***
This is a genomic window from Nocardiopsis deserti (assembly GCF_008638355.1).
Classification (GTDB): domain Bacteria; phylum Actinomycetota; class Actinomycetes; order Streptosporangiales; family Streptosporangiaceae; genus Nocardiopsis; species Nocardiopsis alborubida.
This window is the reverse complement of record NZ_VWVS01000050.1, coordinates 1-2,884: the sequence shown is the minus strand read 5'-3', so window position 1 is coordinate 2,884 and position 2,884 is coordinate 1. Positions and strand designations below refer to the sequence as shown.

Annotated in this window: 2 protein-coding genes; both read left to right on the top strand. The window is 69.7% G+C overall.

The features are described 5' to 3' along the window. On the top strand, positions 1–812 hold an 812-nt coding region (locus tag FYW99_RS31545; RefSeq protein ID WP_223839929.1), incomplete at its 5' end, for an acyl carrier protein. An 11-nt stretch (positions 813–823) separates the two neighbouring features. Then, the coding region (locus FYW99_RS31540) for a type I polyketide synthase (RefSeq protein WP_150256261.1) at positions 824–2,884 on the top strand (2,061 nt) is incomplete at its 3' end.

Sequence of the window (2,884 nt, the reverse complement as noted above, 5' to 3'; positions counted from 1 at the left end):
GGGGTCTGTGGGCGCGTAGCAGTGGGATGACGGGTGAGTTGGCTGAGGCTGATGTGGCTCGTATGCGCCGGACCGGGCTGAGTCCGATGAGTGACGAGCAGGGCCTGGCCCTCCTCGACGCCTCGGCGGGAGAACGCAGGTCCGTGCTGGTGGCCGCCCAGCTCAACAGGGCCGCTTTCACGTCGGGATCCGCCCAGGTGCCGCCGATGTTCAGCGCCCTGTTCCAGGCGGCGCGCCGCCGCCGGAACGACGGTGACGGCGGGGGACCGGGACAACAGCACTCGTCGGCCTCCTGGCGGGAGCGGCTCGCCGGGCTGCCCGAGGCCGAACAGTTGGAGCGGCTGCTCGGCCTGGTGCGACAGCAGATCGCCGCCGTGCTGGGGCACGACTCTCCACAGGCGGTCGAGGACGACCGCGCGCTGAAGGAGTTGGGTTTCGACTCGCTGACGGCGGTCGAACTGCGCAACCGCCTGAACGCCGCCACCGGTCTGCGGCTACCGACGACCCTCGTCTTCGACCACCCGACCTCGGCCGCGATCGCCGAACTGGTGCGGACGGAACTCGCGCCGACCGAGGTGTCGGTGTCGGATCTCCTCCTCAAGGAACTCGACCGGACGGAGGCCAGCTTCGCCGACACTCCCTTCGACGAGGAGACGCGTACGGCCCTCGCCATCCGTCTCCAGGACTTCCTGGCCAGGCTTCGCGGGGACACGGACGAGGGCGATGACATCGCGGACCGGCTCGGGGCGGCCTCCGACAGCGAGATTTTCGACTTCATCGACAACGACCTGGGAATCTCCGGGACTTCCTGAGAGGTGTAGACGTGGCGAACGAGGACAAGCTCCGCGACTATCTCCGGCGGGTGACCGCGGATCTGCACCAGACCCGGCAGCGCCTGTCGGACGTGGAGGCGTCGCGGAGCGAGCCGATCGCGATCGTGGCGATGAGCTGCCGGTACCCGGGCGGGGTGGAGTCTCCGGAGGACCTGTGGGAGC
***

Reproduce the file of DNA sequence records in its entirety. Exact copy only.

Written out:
This is a genomic window from Nocardiopsis deserti (assembly GCF_008638355.1).
Classification (GTDB): domain Bacteria; phylum Actinomycetota; class Actinomycetes; order Streptosporangiales; family Streptosporangiaceae; genus Nocardiopsis; species Nocardiopsis alborubida.
This window is the reverse complement of record NZ_VWVS01000050.1, coordinates 1-2,884: the sequence shown is the minus strand read 5'-3', so window position 1 is coordinate 2,884 and position 2,884 is coordinate 1. Positions and strand designations below refer to the sequence as shown.

Annotated in this window: 2 protein-coding genes; both read left to right on the top strand. The window is 69.7% G+C overall.

The features are described 5' to 3' along the window. On the top strand, positions 1–812 hold an 812-nt coding region (locus tag FYW99_RS31545; RefSeq protein ID WP_223839929.1), incomplete at its 5' end, for an acyl carrier protein. An 11-nt stretch (positions 813–823) separates the two neighbouring features. Then, the coding region (locus FYW99_RS31540) for a type I polyketide synthase (RefSeq protein WP_150256261.1) at positions 824–2,884 on the top strand (2,061 nt) is incomplete at its 3' end.

Sequence of the window (2,884 nt, the reverse complement as noted above, 5' to 3'; positions counted from 1 at the left end):
GGGGTCTGTGGGCGCGTAGCAGTGGGATGACGGGTGAGTTGGCTGAGGCTGATGTGGCTCGTATGCGCCGGACCGGGCTGAGTCCGATGAGTGACGAGCAGGGCCTGGCCCTCCTCGACGCCTCGGCGGGAGAACGCAGGTCCGTGCTGGTGGCCGCCCAGCTCAACAGGGCCGCTTTCACGTCGGGATCCGCCCAGGTGCCGCCGATGTTCAGCGCCCTGTTCCAGGCGGCGCGCCGCCGCCGGAACGACGGTGACGGCGGGGGACCGGGACAACAGCACTCGTCGGCCTCCTGGCGGGAGCGGCTCGCCGGGCTGCCCGAGGCCGAACAGTTGGAGCGGCTGCTCGGCCTGGTGCGACAGCAGATCGCCGCCGTGCTGGGGCACGACTCTCCACAGGCGGTCGAGGACGACCGCGCGCTGAAGGAGTTGGGTTTCGACTCGCTGACGGCGGTCGAACTGCGCAACCGCCTGAACGCCGCCACCGGTCTGCGGCTACCGACGACCCTCGTCTTCGACCACCCGACCTCGGCCGCGATCGCCGAACTGGTGCGGACGGAACTCGCGCCGACCGAGGTGTCGGTGTCGGATCTCCTCCTCAAGGAACTCGACCGGACGGAGGCCAGCTTCGCCGACACTCCCTTCGACGAGGAGACGCGTACGGCCCTCGCCATCCGTCTCCAGGACTTCCTGGCCAGGCTTCGCGGGGACACGGACGAGGGCGATGACATCGCGGACCGGCTCGGGGCGGCCTCCGACAGCGAGATTTTCGACTTCATCGACAACGACCTGGGAATCTCCGGGACTTCCTGAGAGGTGTAGACGTGGCGAACGAGGACAAGCTCCGCGACTATCTCCGGCGGGTGACCGCGGATCTGCACCAGACCCGGCAGCGCCTGTCGGACGTGGAGGCGTCGCGGAGCGAGCCGATCGCGATCGTGGCGATGAGCTGCCGGTACCCGGGCGGGGTGGAGTCTCCGGAGGACCTGTGGGAGC